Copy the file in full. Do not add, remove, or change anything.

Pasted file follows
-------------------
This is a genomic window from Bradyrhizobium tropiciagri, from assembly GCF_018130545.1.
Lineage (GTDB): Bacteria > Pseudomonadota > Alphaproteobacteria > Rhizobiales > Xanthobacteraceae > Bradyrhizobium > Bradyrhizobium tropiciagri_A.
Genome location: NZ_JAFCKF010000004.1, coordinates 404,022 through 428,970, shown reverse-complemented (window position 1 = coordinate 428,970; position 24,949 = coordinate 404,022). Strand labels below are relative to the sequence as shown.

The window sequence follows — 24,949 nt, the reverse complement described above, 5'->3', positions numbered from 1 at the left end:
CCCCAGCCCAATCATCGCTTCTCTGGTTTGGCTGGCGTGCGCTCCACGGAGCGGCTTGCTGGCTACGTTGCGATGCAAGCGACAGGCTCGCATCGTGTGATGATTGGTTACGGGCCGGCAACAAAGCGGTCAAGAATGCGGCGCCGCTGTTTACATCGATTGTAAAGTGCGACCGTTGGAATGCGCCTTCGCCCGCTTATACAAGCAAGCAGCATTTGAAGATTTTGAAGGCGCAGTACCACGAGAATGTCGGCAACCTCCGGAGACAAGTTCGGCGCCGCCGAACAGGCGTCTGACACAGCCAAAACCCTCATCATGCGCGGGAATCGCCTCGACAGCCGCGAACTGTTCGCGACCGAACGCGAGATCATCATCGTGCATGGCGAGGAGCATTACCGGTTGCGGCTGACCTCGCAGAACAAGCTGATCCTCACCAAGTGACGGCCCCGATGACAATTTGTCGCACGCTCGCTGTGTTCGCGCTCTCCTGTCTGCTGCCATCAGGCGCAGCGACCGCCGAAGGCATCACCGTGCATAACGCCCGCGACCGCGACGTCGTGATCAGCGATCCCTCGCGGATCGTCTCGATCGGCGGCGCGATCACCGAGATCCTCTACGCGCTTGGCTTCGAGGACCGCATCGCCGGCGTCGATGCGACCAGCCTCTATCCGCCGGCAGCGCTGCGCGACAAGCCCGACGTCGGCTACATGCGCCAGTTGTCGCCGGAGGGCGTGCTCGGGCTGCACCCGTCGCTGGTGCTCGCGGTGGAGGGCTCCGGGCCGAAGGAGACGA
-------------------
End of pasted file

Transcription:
This is a genomic window from Bradyrhizobium tropiciagri, from assembly GCF_018130545.1.
Lineage (GTDB): Bacteria > Pseudomonadota > Alphaproteobacteria > Rhizobiales > Xanthobacteraceae > Bradyrhizobium > Bradyrhizobium tropiciagri_A.
Genome location: NZ_JAFCKF010000004.1, coordinates 404,022 through 428,970, shown reverse-complemented (window position 1 = coordinate 428,970; position 24,949 = coordinate 404,022). Strand labels below are relative to the sequence as shown.

The window sequence follows — 24,949 nt, the reverse complement described above, 5'->3', positions numbered from 1 at the left end:
CCCCAGCCCAATCATCGCTTCTCTGGTTTGGCTGGCGTGCGCTCCACGGAGCGGCTTGCTGGCTACGTTGCGATGCAAGCGACAGGCTCGCATCGTGTGATGATTGGTTACGGGCCGGCAACAAAGCGGTCAAGAATGCGGCGCCGCTGTTTACATCGATTGTAAAGTGCGACCGTTGGAATGCGCCTTCGCCCGCTTATACAAGCAAGCAGCATTTGAAGATTTTGAAGGCGCAGTACCACGAGAATGTCGGCAACCTCCGGAGACAAGTTCGGCGCCGCCGAACAGGCGTCTGACACAGCCAAAACCCTCATCATGCGCGGGAATCGCCTCGACAGCCGCGAACTGTTCGCGACCGAACGCGAGATCATCATCGTGCATGGCGAGGAGCATTACCGGTTGCGGCTGACCTCGCAGAACAAGCTGATCCTCACCAAGTGACGGCCCCGATGACAATTTGTCGCACGCTCGCTGTGTTCGCGCTCTCCTGTCTGCTGCCATCAGGCGCAGCGACCGCCGAAGGCATCACCGTGCATAACGCCCGCGACCGCGACGTCGTGATCAGCGATCCCTCGCGGATCGTCTCGATCGGCGGCGCGATCACCGAGATCCTCTACGCGCTTGGCTTCGAGGACCGCATCGCCGGCGTCGATGCGACCAGCCTCTATCCGCCGGCAGCGCTGCGCGACAAGCCCGACGTCGGCTACATGCGCCAGTTGTCGCCGGAGGGCGTGCTCGGGCTGCACCCGTCGCTGGTGCTCGCGGTGGAGGGCTCCGGGCCGAAGGAGACGA